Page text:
South Carolina bringing back electric chair, firing squad

(AP Photo/Mark Humphrey, File)

We recently looked at a story about a convicted murderer in Nevada who is fighting to avoid being executed by lethal injection, preferring instead to have a firing squad end his life. That case is still in legal limbo, but it appears that South Carolina is looking to avoid having similar issues crop up. The legislature there just passed a bill that will bring back the firing squad as an option for executions when drugs aren’t available for the lethal injection process. South Carolina already has the electric chair as a third option. The state senate had already passed a similar bill so a final version should soon be heading to the Governor’s desk for approval. (Associated Press)

The South Carolina House voted Wednesday to add a firing squad to the state’s execution methods amid a lack of lethal-injection drugs — a measure meant to jump-start executions in a state that once had one of the busiest death chambers in the nation.

The bill, approved by a 66-43 vote, will require condemned inmates to choose either being shot or electrocuted if lethal injection drugs aren’t available. The state is one of only nine to still use the electric chair and will become only the fourth to allow a firing squad.

South Carolina last executed a death row inmate 10 years ago Thursday.

The pharmaceutical industry is the primary driver of this plan, though they would be loath to admit it. Starting around 2015, more than twenty pharmaceutical companies in the United States and Europe, including Pfizer, began restricting who could purchase the drugs used in the lethal injection process. The management in these companies apparently thought that they could somehow end capital punishment by doing this. But since these companies have no say in how the laws in the country are structured, the plan seems to have backfired.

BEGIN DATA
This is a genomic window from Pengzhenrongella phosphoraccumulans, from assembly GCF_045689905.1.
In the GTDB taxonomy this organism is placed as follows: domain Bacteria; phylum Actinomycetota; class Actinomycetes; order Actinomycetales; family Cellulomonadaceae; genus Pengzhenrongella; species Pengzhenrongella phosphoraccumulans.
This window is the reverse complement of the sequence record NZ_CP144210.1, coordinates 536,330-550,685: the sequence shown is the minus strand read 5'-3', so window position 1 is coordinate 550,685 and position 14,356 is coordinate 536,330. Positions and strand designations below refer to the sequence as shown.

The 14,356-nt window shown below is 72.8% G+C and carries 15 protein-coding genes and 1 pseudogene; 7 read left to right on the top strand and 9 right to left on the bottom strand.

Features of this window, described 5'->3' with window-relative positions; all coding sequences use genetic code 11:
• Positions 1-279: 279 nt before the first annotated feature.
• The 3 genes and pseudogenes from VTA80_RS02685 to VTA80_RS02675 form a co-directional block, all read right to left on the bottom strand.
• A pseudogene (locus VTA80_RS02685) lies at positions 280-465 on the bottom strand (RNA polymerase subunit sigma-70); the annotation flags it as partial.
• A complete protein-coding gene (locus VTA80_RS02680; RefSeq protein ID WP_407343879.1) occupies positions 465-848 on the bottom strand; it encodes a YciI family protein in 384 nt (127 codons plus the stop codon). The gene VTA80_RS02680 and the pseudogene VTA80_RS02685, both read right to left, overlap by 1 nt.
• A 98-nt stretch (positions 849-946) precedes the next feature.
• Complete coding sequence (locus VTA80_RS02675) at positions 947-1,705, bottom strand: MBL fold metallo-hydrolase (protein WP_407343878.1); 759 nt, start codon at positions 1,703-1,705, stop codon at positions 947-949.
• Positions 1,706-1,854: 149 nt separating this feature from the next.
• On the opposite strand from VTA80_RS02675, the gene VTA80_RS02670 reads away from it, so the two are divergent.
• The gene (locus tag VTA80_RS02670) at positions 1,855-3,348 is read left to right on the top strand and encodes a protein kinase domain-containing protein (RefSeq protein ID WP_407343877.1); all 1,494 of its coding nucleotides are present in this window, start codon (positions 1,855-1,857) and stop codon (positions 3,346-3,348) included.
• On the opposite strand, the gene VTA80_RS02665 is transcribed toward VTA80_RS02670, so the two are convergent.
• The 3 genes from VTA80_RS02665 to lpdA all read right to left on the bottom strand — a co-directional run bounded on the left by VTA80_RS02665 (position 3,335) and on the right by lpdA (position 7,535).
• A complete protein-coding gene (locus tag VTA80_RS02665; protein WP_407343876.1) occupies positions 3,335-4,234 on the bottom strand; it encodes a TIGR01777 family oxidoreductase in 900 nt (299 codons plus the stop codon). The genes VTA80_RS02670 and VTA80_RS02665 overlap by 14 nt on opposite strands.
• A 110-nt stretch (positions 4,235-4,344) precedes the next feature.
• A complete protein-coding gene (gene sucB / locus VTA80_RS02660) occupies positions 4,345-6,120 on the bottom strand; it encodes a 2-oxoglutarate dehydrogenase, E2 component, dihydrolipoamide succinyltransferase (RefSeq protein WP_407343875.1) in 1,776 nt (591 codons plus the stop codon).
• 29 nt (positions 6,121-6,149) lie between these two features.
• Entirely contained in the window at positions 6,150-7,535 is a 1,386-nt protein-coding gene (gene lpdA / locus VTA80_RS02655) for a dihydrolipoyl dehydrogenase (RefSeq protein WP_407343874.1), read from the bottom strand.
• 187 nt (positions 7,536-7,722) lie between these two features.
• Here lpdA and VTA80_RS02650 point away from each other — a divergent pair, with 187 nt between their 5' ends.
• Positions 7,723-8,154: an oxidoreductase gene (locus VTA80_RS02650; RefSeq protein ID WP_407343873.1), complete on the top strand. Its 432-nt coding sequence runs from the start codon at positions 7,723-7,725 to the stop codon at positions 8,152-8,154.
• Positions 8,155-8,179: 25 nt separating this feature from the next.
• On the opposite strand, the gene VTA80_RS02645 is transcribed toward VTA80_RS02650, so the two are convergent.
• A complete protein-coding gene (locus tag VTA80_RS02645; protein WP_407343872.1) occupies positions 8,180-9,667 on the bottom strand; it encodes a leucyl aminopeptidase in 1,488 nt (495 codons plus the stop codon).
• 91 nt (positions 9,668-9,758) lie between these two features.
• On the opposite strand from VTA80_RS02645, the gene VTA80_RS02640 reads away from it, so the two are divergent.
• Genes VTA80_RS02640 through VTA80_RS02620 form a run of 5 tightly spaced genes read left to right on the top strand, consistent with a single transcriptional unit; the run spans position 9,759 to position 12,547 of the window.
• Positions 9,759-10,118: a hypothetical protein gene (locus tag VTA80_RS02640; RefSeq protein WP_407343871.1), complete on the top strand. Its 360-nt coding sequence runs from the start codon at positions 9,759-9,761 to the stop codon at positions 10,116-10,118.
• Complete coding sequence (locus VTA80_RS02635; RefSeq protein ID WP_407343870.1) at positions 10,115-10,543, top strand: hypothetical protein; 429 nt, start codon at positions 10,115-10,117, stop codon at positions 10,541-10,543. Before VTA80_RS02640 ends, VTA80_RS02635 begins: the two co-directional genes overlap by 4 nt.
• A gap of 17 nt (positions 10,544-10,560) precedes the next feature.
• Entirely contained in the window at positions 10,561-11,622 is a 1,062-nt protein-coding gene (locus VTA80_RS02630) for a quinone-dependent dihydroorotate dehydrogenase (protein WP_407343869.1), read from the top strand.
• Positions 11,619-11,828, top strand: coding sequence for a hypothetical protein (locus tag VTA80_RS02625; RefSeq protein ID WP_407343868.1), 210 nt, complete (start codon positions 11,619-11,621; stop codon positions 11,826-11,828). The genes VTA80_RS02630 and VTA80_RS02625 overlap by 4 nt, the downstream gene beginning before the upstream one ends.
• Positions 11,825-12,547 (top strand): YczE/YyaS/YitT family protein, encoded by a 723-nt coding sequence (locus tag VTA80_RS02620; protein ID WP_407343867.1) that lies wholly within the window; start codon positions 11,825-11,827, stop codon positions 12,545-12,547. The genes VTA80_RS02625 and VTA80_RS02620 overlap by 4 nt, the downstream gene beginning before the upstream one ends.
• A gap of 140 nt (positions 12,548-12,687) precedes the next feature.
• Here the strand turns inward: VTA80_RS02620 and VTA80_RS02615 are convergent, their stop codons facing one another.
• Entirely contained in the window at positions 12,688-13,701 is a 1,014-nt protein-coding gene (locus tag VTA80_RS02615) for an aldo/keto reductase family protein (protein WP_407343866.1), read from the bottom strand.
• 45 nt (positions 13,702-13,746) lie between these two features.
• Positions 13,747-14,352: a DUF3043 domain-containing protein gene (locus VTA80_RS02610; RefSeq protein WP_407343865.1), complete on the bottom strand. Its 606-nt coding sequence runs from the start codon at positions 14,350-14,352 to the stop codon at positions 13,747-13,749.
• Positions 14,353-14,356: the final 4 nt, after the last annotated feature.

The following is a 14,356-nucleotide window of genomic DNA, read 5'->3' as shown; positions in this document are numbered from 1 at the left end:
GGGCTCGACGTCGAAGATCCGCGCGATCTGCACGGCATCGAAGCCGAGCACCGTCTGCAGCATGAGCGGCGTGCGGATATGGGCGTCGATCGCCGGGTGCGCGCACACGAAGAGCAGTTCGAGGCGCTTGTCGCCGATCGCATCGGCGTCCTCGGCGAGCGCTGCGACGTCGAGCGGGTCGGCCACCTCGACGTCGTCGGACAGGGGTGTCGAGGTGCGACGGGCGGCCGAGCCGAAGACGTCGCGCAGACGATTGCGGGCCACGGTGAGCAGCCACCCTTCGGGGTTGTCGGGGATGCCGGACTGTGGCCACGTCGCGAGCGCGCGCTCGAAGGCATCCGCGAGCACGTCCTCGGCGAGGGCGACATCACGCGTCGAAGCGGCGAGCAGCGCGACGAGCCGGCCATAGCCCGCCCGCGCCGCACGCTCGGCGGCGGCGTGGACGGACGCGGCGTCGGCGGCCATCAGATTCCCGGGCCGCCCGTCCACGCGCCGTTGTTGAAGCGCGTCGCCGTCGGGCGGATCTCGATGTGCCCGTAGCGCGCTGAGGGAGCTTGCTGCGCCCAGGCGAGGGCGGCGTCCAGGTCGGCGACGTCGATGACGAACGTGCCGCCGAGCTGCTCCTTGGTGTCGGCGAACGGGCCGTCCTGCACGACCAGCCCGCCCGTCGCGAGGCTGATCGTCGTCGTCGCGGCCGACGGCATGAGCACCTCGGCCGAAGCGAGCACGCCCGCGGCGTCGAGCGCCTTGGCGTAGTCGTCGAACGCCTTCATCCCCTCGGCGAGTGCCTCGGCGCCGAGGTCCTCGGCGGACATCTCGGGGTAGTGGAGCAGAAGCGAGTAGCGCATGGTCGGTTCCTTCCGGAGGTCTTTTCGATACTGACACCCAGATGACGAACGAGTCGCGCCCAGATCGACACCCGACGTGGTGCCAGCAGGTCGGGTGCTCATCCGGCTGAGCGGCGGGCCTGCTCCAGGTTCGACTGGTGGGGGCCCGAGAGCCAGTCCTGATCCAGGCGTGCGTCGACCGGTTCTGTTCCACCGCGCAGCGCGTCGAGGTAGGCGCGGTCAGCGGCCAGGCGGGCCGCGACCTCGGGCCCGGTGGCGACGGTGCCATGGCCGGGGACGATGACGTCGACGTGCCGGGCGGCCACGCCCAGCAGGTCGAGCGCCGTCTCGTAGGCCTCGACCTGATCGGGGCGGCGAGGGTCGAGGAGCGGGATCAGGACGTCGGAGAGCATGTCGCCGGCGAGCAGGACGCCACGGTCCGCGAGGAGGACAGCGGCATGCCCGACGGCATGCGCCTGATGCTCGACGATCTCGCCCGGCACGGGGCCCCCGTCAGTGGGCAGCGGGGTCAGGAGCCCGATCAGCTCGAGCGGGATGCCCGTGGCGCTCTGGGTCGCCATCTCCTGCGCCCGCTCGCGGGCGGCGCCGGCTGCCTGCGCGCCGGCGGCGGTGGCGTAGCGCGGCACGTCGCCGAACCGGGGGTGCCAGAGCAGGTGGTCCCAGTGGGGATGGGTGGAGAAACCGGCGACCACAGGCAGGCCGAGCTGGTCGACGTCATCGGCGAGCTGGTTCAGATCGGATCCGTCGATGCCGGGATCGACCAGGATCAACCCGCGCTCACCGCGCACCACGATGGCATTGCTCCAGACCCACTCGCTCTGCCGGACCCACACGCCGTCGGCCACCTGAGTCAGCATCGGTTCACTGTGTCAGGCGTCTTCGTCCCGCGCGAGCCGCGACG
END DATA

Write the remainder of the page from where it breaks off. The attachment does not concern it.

Rather than ending capital punishment entirely, without lethal injection as an option, some states are clearly making the move to go back to older, proven methods of ending the lives of the nation’s most notorious killers. The electric chair has long been criticized for delivering an exceptionally painful and sometimes prolonged death. Florida and Louisiana were both infamous for botched executions of this sort. A firing squad can be quicker and more effective but you’re relying on the marksmanship of multiple people to be flawless. Botched firing squad executions were generally rare, but they have happened.

While I understand and accept the position of people who are opposed to the death penalty in any form for moral or religious reasons, I’ve never really figured out what the opposition to lethal injection is for those who accept capital punishment. Except for the worst cases of inept administration, most inmates who are put to death in this fashion literally die in their sleep. I can’t imagine that being worse than standing in front of a dozen people with rifles, but perhaps that’s just me.

As a side note, there has been an urban legend making the rounds for decades saying that if a convict survives an attempt at executing him the state has to let him go free. That’s a popular story, but it really is just an urban legend. If you are sentenced to die and survive the first attempt, the state will simply try again. This has happened any number of times over the history of America. During a 1984 electric chair execution in Georgia, the condemned man survived the first jolt of electricity and then reportedly sat in the chair alive, though probably unconscious, for six minutes until it was determined that they would have to try again. The second jolt finished the job.

Since South Carolina is moving toward bringing back the firing squad, there’s one other unusual fact about this method that is not a myth or urban legend. One of the members of the firing squad is almost always given a rifle holding a blank round. This means that none of the members know for sure if they fired a lethal shot.